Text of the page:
|Title:||Evidence in CO3.0 chondrules for a drift in the O isotopic composition of the solar nebula|
|Authors:||J.T. Wasson, A.E. Rubin, and H. Yurimoto|
|Publication:||Meteor. Planet. Sci., v. 39, p. 1591‐1598.|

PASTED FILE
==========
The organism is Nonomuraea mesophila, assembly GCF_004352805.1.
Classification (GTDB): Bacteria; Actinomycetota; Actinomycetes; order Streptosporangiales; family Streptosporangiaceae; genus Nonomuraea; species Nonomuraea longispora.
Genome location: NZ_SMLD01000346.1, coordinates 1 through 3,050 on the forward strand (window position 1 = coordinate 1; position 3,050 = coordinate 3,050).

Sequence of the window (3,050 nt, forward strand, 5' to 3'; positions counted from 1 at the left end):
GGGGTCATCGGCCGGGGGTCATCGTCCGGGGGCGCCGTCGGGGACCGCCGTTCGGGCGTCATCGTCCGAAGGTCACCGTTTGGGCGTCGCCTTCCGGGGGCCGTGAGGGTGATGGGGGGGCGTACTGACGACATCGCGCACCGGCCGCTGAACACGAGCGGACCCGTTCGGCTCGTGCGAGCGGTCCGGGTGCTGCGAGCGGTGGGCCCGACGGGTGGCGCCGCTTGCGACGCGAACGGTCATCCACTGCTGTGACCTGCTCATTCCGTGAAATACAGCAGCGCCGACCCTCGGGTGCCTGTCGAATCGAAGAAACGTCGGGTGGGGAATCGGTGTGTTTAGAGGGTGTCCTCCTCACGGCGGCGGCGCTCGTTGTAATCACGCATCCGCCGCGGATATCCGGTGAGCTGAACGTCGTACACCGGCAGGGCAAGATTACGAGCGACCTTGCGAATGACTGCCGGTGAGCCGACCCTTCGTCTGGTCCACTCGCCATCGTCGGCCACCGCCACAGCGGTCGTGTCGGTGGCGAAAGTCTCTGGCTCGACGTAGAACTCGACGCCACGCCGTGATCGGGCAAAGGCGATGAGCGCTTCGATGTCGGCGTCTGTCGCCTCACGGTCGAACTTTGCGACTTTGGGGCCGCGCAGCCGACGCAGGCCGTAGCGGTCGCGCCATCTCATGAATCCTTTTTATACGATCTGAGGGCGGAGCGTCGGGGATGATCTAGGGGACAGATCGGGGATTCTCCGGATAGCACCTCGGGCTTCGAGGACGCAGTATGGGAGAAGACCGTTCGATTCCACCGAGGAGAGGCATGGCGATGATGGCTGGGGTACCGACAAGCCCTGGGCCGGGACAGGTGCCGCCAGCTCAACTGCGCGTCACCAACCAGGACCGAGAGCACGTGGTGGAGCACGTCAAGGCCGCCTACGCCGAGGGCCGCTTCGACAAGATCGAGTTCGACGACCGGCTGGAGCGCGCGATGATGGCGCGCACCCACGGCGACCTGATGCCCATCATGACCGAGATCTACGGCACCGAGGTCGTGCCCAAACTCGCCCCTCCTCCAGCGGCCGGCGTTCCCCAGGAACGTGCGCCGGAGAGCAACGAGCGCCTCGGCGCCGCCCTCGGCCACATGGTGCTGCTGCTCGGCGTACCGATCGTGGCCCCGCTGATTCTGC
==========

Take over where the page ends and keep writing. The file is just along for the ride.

Several recent studies have shown that materials such as magnetite that formed in asteroids tend to have higher Δ17O (=δ17O – 0.52 × δ18O) values than those recorded in unaltered chondrules. Other recent studies have shown that, in sets of chondrules from carbonaceous chondrites, Δ17O tends to increase as the FeO contents of the silicates increase. We report a comparison of the O isotopic composition of olivine phenocrysts in low−FeO (≤ Fa1) type I and high−FeO (≥ Fa15) type II porphyritic chondrules in the highly primitive CO3.0 chondrite Yamato−81020. In agreement with a similar study of chondrules in CO3.0 ALH A77307 by Jones et al. (2000), Δ17O tends to increase with increasing FeO. We find that Δ17O values are resolved (but only marginally) between the two sets of olivine phenocrysts. In two of the high−FeO chondrules, the difference between Δ17O of the late‐formed, high‐FeO phenocryst olivine and those in the low‐FeO cores of relict grains is well‐resolved (although one of the relicts is interpreted to be a partly melted amoeboid olivine inclusion by Yurimoto and Wasson ). It appears that, during much of the chondrule‐forming period, there was a small upward drift in the Δ17O of nebular solids and that relict cores preserve the record of a different (and earlier) nebular environment.